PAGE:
Keeping Your Skin Clean When Dealing with Eczema

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Have you noticed dry, red, spots on your skin? Do the spots itch, weep, or ooze? If so, you are likely suffering from eczema.

Also referred to as atopic dermatitis, eczema is a common skin condition. It is estimated that more than 30 million Americans are afflicted with this chronic skin condition, and while it may be comforting to know that you are not alone, dealing with eczema can be a real challenge. The ‘rash’ that is associated with this skin condition can be unsightly, extremely bothersome and quite painful. To learn more about this condition, and how you can treat it, read on.

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What Causes Eczema?

The exact cause of eczema is unknown; however, both hereditary and factors in the environment are believed to play a significant role in this skin condition.

If have eczema, your parents may also have it, or another atopic condition. Factors in the environment can also contribute to eczema, including:

  • Irritants, such as soaps, shampoos, detergents and foods
  • Allergens, including pets dander, pollen and mold
  • Changes in temperature; it often develops in extreme heat or cold, and when humidity is very high or low
  • Stress, though it is not a cause for the condition, it can aggravate it
  • Hormone changes

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How to Manage Eczema

While eczema may be a chronic condition, there are some things that you can do to control it and avoid outbreaks.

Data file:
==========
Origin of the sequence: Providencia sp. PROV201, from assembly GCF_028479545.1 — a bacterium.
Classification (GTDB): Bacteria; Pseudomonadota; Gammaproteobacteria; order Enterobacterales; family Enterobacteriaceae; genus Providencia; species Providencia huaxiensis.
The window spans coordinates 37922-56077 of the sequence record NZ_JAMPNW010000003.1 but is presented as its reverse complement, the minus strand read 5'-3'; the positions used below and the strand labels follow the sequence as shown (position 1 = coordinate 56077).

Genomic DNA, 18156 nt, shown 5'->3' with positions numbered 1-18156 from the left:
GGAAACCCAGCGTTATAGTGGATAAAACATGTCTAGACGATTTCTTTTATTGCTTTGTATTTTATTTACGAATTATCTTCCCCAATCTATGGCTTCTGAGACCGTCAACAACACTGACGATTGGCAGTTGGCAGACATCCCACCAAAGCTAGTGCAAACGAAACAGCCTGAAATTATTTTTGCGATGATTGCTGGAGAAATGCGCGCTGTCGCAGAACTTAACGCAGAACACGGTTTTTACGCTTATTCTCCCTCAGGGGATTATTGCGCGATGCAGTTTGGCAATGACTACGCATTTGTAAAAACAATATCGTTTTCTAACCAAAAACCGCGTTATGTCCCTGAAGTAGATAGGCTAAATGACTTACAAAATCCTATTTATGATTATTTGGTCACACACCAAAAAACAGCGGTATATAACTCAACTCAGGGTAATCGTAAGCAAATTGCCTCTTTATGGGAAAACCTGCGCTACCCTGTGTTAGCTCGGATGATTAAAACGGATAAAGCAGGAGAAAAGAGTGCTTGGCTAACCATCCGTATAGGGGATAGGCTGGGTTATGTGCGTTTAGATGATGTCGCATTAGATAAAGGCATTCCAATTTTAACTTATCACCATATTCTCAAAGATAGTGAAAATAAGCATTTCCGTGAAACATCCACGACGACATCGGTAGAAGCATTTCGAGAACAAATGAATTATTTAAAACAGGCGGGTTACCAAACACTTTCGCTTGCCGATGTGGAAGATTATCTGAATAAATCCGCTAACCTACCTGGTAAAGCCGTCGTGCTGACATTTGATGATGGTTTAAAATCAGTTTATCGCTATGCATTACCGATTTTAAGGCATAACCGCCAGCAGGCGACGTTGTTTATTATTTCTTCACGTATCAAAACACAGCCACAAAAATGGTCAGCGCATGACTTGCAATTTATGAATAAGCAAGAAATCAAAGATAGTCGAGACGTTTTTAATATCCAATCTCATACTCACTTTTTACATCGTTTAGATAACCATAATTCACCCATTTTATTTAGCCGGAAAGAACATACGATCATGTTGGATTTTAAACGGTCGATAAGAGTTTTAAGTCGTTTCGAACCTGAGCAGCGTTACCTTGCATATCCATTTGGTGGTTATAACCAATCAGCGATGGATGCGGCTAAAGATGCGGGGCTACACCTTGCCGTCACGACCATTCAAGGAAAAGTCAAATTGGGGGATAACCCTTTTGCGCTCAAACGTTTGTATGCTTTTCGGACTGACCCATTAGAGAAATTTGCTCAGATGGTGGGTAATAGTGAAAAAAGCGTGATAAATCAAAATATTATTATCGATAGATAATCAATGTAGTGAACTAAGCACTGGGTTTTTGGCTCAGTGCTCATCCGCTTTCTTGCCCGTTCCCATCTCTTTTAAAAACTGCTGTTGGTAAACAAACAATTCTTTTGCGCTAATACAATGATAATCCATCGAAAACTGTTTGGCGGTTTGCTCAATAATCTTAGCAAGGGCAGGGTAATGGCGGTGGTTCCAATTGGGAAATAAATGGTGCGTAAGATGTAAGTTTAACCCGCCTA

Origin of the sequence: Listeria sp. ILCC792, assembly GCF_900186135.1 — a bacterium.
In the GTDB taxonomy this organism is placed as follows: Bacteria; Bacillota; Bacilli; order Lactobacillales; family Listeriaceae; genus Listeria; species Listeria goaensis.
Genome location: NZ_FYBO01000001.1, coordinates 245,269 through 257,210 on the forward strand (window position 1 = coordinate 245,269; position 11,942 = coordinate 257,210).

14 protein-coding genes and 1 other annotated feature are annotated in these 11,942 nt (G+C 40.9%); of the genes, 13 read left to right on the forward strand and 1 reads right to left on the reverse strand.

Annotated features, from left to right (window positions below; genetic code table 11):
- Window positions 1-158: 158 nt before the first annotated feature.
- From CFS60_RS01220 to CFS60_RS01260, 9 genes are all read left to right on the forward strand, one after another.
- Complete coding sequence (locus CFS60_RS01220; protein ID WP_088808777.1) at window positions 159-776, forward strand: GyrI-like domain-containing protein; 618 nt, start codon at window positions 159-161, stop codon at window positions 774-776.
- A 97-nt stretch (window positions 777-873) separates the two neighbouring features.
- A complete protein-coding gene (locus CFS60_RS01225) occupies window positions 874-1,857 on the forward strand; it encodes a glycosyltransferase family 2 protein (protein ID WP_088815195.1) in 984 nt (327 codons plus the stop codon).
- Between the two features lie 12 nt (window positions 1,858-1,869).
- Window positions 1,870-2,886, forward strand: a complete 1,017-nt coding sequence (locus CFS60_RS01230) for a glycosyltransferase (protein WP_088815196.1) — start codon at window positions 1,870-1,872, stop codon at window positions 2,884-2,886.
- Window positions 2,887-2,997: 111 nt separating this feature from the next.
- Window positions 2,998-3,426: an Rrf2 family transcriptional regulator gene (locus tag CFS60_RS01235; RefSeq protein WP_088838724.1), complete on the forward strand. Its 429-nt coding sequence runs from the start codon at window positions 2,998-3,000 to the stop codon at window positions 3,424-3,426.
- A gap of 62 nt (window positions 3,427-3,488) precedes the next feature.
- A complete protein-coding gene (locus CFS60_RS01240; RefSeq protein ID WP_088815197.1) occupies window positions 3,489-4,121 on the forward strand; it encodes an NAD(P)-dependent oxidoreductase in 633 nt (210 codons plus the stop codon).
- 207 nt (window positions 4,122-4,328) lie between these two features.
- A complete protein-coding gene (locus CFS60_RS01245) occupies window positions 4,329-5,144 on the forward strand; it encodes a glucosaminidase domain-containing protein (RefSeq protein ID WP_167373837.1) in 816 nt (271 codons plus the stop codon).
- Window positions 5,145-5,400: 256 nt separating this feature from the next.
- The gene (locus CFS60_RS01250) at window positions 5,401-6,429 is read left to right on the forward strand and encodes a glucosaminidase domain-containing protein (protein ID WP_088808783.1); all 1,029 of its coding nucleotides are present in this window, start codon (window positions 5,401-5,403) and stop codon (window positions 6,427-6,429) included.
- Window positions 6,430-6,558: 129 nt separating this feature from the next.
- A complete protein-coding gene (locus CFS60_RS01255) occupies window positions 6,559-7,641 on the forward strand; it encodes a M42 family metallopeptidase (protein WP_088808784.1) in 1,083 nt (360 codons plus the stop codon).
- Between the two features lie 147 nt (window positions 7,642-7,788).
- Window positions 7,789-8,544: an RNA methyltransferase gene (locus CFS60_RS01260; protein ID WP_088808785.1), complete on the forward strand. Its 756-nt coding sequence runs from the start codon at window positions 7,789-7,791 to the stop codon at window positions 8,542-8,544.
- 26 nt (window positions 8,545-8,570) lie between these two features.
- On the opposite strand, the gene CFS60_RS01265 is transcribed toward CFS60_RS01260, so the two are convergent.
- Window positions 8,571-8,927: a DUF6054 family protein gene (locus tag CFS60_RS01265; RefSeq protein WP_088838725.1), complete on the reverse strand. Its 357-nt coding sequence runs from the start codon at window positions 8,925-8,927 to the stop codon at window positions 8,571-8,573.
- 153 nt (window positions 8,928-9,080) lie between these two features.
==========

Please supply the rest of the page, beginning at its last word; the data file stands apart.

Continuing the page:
• Take care of your skin. Wash your skin daily with a gentle cleanser and lukewarm water. Avoid using hot water, as it can aggravate the condition.
  • Avoid using products that cause outbreaks. If you notice that your eczema flares when you use certain products, discontinue using them. Look at the ingredients to note any ingredients that may have irritated your eczema and avoid using any other products that contain those ingredients in the future.
  • Avoid rubbing or scratching your eczema, or wearing anything that may rub or scratch it, such as wool.
  • Apply topical treatments. Products that contain ingredients that moisturize the skin and sooth the rash can alleviate the symptoms of eczema, such as Skintrium’s Enhanced Suntan Reducing Cream. This cream is formulated with aloe vera, ginseng, cucumber and chamomile, all of which are known to soothe skin and calm irritation.
  • Speak to your dermatologist. If your eczema is particularly problematic, your dermatologist can recommend the best treatment options to suit your needs. For example, you may need a prescription topical cream that contains corticosteroids to control the rash, or a medication that can calm your immune system (the immune system can actually contribute to eczema symptoms, causing inflammation to develop.)

If you suffer from eczema, the best way to control it is to pinpoint the factors that contribute to an outbreak and control those factors. If an outbreak does occur, implement a skincare routine that will help to ease the aggravation to your skin. Eczema outbreaks won’t last forever, but you can avoid an outbreak and control it, if one should occur.